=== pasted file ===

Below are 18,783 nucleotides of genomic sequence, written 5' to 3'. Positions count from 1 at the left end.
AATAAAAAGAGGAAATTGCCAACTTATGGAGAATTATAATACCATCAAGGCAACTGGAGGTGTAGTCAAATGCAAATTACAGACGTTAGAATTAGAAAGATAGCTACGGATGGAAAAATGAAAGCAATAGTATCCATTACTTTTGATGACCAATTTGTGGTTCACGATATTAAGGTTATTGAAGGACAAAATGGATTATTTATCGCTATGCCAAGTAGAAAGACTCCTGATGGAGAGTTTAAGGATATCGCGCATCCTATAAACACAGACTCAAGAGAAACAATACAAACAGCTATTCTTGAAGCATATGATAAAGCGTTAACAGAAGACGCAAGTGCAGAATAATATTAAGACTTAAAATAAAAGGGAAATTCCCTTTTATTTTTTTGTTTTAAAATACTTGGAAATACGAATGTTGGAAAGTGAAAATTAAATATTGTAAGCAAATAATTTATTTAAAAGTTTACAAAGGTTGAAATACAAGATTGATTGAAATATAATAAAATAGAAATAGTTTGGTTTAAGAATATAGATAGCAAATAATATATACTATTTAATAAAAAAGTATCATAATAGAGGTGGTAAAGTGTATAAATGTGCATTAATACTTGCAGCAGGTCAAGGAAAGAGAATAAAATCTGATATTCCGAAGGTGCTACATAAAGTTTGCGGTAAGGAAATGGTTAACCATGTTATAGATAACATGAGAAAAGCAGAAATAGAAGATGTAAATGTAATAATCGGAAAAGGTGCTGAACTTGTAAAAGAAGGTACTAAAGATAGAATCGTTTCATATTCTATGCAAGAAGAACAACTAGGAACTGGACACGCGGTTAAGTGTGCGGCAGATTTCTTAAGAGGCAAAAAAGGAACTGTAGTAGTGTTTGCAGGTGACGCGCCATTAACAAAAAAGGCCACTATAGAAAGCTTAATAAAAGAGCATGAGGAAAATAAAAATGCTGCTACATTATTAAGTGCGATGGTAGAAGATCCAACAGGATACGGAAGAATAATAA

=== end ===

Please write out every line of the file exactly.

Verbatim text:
Below are 18,783 nucleotides of genomic sequence, written 5' to 3'. Positions count from 1 at the left end.
AATAAAAAGAGGAAATTGCCAACTTATGGAGAATTATAATACCATCAAGGCAACTGGAGGTGTAGTCAAATGCAAATTACAGACGTTAGAATTAGAAAGATAGCTACGGATGGAAAAATGAAAGCAATAGTATCCATTACTTTTGATGACCAATTTGTGGTTCACGATATTAAGGTTATTGAAGGACAAAATGGATTATTTATCGCTATGCCAAGTAGAAAGACTCCTGATGGAGAGTTTAAGGATATCGCGCATCCTATAAACACAGACTCAAGAGAAACAATACAAACAGCTATTCTTGAAGCATATGATAAAGCGTTAACAGAAGACGCAAGTGCAGAATAATATTAAGACTTAAAATAAAAGGGAAATTCCCTTTTATTTTTTTGTTTTAAAATACTTGGAAATACGAATGTTGGAAAGTGAAAATTAAATATTGTAAGCAAATAATTTATTTAAAAGTTTACAAAGGTTGAAATACAAGATTGATTGAAATATAATAAAATAGAAATAGTTTGGTTTAAGAATATAGATAGCAAATAATATATACTATTTAATAAAAAAGTATCATAATAGAGGTGGTAAAGTGTATAAATGTGCATTAATACTTGCAGCAGGTCAAGGAAAGAGAATAAAATCTGATATTCCGAAGGTGCTACATAAAGTTTGCGGTAAGGAAATGGTTAACCATGTTATAGATAACATGAGAAAAGCAGAAATAGAAGATGTAAATGTAATAATCGGAAAAGGTGCTGAACTTGTAAAAGAAGGTACTAAAGATAGAATCGTTTCATATTCTATGCAAGAAGAACAACTAGGAACTGGACACGCGGTTAAGTGTGCGGCAGATTTCTTAAGAGGCAAAAAAGGAACTGTAGTAGTGTTTGCAGGTGACGCGCCATTAACAAAAAAGGCCACTATAGAAAGCTTAATAAAAGAGCATGAGGAAAATAAAAATGCTGCTACATTATTAAGTGCGATGGTAGAAGATCCAACAGGATACGGAAGAATAATAA